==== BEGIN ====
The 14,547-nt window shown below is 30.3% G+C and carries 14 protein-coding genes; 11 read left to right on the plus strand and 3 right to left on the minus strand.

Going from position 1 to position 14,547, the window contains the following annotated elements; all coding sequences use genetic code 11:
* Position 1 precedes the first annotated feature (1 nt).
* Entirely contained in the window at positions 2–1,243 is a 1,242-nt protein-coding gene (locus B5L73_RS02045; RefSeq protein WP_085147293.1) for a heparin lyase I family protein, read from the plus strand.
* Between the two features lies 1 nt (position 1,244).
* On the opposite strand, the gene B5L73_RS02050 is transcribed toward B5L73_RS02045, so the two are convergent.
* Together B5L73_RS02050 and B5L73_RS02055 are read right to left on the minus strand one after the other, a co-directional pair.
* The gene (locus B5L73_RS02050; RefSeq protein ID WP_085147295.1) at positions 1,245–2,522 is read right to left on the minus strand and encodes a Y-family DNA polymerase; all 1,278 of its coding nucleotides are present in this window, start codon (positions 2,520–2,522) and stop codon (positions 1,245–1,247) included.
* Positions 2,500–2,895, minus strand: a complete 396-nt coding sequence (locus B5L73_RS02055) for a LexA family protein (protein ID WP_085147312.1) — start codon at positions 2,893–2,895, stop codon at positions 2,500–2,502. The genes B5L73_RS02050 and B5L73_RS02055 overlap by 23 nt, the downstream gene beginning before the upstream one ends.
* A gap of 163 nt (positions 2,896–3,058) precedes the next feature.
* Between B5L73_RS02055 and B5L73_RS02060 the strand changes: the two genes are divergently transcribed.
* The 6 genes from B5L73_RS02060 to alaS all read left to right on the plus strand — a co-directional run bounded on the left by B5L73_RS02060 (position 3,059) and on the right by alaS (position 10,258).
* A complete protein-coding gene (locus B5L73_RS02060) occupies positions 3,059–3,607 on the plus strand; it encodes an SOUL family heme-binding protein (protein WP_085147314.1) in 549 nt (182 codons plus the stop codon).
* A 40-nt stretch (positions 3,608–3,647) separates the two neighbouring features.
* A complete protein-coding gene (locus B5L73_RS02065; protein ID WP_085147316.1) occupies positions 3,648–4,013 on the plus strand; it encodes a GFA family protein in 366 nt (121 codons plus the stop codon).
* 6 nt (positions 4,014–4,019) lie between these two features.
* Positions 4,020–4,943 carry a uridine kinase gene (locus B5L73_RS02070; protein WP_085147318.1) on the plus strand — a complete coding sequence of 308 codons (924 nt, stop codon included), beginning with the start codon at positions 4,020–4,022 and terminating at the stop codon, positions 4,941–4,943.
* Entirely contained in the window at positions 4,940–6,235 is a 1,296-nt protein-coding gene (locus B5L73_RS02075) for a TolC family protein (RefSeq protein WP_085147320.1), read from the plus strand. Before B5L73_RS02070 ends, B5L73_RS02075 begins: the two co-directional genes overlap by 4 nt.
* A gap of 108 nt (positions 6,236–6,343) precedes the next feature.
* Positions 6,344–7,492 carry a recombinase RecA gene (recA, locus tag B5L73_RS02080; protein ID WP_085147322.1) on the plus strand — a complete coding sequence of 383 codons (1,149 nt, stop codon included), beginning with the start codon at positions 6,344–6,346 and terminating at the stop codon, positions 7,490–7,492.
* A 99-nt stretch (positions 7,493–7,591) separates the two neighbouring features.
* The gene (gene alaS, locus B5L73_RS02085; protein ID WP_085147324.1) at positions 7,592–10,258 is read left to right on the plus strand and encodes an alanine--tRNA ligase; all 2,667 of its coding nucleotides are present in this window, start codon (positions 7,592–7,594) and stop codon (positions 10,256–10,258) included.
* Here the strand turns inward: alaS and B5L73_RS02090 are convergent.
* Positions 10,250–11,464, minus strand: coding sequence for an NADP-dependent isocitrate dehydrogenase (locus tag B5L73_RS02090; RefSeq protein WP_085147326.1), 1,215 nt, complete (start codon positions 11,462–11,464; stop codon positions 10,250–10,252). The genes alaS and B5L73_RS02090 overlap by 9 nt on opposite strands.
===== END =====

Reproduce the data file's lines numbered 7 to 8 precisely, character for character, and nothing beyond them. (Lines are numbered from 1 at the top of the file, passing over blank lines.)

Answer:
* Together B5L73_RS02050 and B5L73_RS02055 are read right to left on the minus strand one after the other, a co-directional pair.
* The gene (locus B5L73_RS02050; RefSeq protein ID WP_085147295.1) at positions 1,245–2,522 is read right to left on the minus strand and encodes a Y-family DNA polymerase; all 1,278 of its coding nucleotides are present in this window, start codon (positions 2,520–2,522) and stop codon (positions 1,245–1,247) included.